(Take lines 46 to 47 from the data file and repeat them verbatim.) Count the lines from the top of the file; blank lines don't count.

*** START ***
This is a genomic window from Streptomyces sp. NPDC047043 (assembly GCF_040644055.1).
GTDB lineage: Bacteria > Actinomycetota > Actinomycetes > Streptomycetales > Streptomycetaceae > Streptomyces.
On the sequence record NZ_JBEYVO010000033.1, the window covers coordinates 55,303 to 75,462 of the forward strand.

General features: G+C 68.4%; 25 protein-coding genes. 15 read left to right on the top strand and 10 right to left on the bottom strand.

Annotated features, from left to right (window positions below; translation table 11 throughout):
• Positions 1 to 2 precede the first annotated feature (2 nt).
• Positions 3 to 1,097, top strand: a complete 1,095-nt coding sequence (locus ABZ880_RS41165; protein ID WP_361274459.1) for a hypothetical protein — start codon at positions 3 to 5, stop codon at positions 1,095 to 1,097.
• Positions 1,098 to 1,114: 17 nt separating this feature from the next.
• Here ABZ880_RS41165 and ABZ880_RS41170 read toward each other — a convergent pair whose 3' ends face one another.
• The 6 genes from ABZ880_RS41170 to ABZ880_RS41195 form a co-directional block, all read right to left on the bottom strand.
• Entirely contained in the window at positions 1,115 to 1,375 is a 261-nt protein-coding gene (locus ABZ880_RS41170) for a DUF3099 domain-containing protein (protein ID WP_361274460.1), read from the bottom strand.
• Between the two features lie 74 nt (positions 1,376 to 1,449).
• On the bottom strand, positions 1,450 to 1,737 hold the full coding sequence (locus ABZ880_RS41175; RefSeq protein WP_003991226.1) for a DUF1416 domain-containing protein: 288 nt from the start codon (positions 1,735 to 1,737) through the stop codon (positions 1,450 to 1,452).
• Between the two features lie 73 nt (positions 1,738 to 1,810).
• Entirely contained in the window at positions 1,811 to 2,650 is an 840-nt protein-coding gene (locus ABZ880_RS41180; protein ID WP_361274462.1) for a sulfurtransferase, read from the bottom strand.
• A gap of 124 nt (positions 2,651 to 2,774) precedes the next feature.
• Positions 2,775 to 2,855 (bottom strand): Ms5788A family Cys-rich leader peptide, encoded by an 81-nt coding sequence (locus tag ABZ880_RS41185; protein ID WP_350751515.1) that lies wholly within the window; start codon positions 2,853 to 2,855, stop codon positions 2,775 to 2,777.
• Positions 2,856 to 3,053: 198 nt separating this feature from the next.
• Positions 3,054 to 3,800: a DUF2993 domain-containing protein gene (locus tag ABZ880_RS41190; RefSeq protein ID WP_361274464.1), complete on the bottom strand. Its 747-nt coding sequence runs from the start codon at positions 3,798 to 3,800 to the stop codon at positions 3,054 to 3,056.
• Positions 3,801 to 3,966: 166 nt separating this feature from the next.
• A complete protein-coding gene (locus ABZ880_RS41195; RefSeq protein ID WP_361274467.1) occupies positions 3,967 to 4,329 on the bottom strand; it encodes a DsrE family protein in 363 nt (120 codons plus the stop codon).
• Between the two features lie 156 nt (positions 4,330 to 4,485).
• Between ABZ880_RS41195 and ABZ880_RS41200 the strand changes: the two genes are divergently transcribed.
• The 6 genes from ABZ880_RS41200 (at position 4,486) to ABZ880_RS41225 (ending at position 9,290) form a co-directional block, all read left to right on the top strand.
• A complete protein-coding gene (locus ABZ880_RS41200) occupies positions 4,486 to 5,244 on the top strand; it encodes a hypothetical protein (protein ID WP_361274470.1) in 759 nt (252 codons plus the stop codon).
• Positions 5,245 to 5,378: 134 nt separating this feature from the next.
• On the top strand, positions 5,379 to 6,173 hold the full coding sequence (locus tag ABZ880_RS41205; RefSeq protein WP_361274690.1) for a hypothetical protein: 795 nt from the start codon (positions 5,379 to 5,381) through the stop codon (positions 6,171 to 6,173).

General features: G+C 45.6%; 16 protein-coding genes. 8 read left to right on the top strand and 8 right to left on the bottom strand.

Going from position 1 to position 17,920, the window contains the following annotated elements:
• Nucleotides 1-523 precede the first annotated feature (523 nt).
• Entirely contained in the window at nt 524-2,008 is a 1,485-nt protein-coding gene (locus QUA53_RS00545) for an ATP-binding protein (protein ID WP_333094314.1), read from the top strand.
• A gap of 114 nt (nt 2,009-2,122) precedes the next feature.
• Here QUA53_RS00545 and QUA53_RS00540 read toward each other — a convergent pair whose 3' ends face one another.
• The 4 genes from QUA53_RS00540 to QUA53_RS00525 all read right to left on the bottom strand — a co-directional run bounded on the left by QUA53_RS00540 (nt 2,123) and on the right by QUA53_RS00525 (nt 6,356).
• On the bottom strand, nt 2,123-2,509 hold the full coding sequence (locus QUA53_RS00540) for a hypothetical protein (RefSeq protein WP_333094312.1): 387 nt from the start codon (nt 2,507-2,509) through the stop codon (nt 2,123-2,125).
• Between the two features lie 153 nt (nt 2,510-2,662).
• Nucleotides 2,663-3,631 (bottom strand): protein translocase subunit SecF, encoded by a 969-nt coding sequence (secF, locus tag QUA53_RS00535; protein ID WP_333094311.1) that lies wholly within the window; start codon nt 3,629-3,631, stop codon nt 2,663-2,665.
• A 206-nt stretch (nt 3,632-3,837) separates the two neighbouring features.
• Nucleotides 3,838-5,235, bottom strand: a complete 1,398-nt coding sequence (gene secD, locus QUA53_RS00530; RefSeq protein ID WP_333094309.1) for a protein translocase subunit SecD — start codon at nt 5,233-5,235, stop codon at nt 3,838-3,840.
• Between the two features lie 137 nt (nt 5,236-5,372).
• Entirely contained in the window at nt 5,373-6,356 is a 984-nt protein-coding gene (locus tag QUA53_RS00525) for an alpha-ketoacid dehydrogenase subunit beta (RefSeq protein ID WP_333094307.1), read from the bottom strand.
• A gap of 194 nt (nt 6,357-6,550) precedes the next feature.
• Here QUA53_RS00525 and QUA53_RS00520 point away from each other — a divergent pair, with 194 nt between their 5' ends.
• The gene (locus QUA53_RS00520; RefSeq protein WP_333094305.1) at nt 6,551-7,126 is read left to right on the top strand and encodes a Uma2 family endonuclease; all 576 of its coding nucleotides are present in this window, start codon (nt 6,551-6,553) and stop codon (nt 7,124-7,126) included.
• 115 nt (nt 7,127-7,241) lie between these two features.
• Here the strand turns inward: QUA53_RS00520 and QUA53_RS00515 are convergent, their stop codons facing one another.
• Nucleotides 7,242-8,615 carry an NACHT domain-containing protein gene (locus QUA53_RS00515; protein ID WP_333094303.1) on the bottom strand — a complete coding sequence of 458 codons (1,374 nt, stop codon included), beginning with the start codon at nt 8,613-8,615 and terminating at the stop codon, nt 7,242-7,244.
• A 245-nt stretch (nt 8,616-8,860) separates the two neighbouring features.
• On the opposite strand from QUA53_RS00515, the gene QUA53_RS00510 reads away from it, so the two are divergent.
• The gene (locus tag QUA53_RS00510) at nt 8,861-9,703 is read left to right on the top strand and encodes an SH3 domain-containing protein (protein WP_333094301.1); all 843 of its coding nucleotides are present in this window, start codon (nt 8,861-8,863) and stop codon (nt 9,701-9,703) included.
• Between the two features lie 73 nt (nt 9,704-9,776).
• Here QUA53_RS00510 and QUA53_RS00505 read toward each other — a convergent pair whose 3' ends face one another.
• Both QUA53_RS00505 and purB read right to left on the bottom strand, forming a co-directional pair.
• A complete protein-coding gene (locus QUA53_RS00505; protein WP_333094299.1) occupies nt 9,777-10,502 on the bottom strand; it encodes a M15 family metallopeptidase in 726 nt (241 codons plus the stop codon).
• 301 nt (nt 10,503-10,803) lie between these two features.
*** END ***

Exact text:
• Here the strand turns inward: QUA53_RS00520 and QUA53_RS00515 are convergent, their stop codons facing one another.
• Nucleotides 7,242-8,615 carry an NACHT domain-containing protein gene (locus QUA53_RS00515; protein ID WP_333094303.1) on the bottom strand — a complete coding sequence of 458 codons (1,374 nt, stop codon included), beginning with the start codon at nt 8,613-8,615 and terminating at the stop codon, nt 7,242-7,244.